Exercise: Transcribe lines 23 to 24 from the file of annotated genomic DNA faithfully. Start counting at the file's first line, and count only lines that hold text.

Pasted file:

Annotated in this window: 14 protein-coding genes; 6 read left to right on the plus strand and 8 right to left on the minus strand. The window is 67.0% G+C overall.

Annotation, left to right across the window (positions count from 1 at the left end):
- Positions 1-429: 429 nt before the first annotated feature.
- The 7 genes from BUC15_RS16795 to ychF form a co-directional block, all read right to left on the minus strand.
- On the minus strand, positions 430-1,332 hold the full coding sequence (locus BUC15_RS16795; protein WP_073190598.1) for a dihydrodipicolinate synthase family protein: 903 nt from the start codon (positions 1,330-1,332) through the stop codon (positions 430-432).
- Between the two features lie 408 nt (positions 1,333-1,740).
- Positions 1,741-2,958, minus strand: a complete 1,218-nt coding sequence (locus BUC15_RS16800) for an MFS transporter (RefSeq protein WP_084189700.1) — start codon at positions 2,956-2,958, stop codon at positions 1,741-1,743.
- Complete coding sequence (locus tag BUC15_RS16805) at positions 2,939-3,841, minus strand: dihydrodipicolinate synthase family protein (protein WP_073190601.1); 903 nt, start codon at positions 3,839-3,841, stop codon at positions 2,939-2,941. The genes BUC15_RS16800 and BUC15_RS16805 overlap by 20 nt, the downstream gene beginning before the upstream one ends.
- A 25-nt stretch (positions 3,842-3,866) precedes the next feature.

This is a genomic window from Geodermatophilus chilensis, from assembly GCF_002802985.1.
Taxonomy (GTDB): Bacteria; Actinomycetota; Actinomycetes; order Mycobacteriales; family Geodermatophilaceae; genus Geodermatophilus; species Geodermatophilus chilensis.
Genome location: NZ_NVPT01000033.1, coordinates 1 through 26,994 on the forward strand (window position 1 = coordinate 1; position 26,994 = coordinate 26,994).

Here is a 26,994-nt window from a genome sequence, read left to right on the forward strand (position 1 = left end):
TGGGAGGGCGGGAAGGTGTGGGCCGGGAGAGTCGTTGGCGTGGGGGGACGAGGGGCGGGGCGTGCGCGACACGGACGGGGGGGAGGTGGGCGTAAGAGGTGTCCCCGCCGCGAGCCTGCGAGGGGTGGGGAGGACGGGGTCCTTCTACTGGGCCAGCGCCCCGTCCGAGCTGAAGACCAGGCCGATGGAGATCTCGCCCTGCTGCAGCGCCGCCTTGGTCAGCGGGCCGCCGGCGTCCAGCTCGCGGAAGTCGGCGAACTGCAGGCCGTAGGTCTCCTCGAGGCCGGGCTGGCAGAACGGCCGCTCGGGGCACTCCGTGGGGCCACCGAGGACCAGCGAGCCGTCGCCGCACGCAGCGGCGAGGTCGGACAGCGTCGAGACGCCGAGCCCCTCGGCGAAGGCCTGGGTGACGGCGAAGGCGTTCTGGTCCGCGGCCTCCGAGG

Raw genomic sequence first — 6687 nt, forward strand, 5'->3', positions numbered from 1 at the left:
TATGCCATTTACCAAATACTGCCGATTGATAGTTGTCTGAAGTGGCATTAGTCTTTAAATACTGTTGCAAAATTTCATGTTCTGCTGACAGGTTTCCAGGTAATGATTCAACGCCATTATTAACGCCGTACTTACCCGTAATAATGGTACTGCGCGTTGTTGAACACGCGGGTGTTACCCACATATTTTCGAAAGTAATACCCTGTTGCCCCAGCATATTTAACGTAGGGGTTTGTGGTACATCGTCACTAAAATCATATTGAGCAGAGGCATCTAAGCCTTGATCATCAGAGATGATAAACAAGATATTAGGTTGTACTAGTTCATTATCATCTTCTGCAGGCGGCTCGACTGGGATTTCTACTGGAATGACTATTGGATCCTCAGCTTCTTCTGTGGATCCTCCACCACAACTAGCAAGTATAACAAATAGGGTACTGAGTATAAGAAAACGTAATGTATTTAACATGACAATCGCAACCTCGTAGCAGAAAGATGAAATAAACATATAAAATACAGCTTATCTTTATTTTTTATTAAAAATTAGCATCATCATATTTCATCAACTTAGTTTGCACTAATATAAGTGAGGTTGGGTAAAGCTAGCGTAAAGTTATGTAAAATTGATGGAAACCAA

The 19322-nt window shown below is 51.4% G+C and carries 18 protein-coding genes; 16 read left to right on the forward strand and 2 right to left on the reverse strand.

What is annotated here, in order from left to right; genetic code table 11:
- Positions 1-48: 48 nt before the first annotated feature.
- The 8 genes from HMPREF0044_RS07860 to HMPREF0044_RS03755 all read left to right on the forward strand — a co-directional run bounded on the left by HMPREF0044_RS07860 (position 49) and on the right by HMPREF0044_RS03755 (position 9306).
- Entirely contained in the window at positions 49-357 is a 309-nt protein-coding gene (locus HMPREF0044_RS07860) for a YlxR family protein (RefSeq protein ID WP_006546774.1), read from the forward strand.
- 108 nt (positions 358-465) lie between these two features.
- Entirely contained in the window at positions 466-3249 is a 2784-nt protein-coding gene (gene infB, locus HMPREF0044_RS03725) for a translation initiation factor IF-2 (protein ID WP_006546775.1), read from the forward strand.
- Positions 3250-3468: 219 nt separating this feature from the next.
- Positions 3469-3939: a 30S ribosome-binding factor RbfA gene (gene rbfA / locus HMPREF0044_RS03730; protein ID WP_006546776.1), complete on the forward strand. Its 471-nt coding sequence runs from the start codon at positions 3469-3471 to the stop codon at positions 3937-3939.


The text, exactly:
- Entirely contained in the window at positions 466-3249 is a 2784-nt protein-coding gene (gene infB, locus HMPREF0044_RS03725) for a translation initiation factor IF-2 (protein ID WP_006546775.1), read from the forward strand.
- Positions 3250-3468: 219 nt separating this feature from the next.